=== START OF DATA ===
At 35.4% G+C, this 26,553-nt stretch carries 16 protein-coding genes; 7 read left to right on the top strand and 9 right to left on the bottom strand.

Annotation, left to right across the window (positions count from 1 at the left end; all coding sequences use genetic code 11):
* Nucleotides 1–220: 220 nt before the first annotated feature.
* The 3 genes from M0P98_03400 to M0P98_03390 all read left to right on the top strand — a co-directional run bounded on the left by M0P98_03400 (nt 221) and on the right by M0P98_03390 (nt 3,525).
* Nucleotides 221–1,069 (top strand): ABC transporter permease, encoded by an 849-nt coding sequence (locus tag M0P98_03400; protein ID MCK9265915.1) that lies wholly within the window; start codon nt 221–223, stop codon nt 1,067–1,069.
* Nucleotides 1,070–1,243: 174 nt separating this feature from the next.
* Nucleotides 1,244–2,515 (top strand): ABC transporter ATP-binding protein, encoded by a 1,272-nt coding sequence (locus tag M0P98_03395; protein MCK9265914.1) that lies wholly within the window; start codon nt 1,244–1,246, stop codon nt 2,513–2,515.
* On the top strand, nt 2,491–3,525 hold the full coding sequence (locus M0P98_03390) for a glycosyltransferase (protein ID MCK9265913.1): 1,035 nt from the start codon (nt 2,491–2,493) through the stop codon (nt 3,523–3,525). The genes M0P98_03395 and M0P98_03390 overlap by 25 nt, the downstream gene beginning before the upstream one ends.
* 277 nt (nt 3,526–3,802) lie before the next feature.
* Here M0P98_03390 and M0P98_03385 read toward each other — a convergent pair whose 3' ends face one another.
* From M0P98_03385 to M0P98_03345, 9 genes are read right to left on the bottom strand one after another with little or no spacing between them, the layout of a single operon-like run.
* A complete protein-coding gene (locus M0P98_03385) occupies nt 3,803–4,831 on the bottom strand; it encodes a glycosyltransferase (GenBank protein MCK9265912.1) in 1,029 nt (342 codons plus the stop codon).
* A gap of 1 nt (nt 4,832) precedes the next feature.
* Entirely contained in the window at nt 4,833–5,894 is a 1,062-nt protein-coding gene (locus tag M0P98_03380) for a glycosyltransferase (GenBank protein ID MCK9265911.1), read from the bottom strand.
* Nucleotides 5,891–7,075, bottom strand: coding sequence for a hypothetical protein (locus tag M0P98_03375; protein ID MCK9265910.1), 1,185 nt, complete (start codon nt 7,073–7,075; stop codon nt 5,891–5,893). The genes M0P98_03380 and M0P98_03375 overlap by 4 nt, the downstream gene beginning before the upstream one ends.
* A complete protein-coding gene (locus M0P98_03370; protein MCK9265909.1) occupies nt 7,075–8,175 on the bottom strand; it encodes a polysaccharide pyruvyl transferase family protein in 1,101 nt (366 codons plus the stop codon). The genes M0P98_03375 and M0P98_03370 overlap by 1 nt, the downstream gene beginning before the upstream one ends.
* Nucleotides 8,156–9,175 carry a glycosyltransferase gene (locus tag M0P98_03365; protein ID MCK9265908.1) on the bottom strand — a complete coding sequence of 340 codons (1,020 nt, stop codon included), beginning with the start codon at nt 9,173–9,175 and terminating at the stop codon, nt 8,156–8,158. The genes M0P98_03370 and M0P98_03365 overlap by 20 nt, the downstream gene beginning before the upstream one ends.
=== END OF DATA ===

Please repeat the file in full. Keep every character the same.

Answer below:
At 35.4% G+C, this 26,553-nt stretch carries 16 protein-coding genes; 7 read left to right on the top strand and 9 right to left on the bottom strand.

Annotation, left to right across the window (positions count from 1 at the left end; all coding sequences use genetic code 11):
* Nucleotides 1–220: 220 nt before the first annotated feature.
* The 3 genes from M0P98_03400 to M0P98_03390 all read left to right on the top strand — a co-directional run bounded on the left by M0P98_03400 (nt 221) and on the right by M0P98_03390 (nt 3,525).
* Nucleotides 221–1,069 (top strand): ABC transporter permease, encoded by an 849-nt coding sequence (locus tag M0P98_03400; protein ID MCK9265915.1) that lies wholly within the window; start codon nt 221–223, stop codon nt 1,067–1,069.
* Nucleotides 1,070–1,243: 174 nt separating this feature from the next.
* Nucleotides 1,244–2,515 (top strand): ABC transporter ATP-binding protein, encoded by a 1,272-nt coding sequence (locus tag M0P98_03395; protein MCK9265914.1) that lies wholly within the window; start codon nt 1,244–1,246, stop codon nt 2,513–2,515.
* On the top strand, nt 2,491–3,525 hold the full coding sequence (locus M0P98_03390) for a glycosyltransferase (protein ID MCK9265913.1): 1,035 nt from the start codon (nt 2,491–2,493) through the stop codon (nt 3,523–3,525). The genes M0P98_03395 and M0P98_03390 overlap by 25 nt, the downstream gene beginning before the upstream one ends.
* 277 nt (nt 3,526–3,802) lie before the next feature.
* Here M0P98_03390 and M0P98_03385 read toward each other — a convergent pair whose 3' ends face one another.
* From M0P98_03385 to M0P98_03345, 9 genes are read right to left on the bottom strand one after another with little or no spacing between them, the layout of a single operon-like run.
* A complete protein-coding gene (locus M0P98_03385) occupies nt 3,803–4,831 on the bottom strand; it encodes a glycosyltransferase (GenBank protein MCK9265912.1) in 1,029 nt (342 codons plus the stop codon).
* A gap of 1 nt (nt 4,832) precedes the next feature.
* Entirely contained in the window at nt 4,833–5,894 is a 1,062-nt protein-coding gene (locus tag M0P98_03380) for a glycosyltransferase (GenBank protein ID MCK9265911.1), read from the bottom strand.
* Nucleotides 5,891–7,075, bottom strand: coding sequence for a hypothetical protein (locus tag M0P98_03375; protein ID MCK9265910.1), 1,185 nt, complete (start codon nt 7,073–7,075; stop codon nt 5,891–5,893). The genes M0P98_03380 and M0P98_03375 overlap by 4 nt, the downstream gene beginning before the upstream one ends.
* A complete protein-coding gene (locus M0P98_03370; protein MCK9265909.1) occupies nt 7,075–8,175 on the bottom strand; it encodes a polysaccharide pyruvyl transferase family protein in 1,101 nt (366 codons plus the stop codon). The genes M0P98_03375 and M0P98_03370 overlap by 1 nt, the downstream gene beginning before the upstream one ends.
* Nucleotides 8,156–9,175 carry a glycosyltransferase gene (locus tag M0P98_03365; protein ID MCK9265908.1) on the bottom strand — a complete coding sequence of 340 codons (1,020 nt, stop codon included), beginning with the start codon at nt 9,173–9,175 and terminating at the stop codon, nt 8,156–8,158. The genes M0P98_03370 and M0P98_03365 overlap by 20 nt, the downstream gene beginning before the upstream one ends.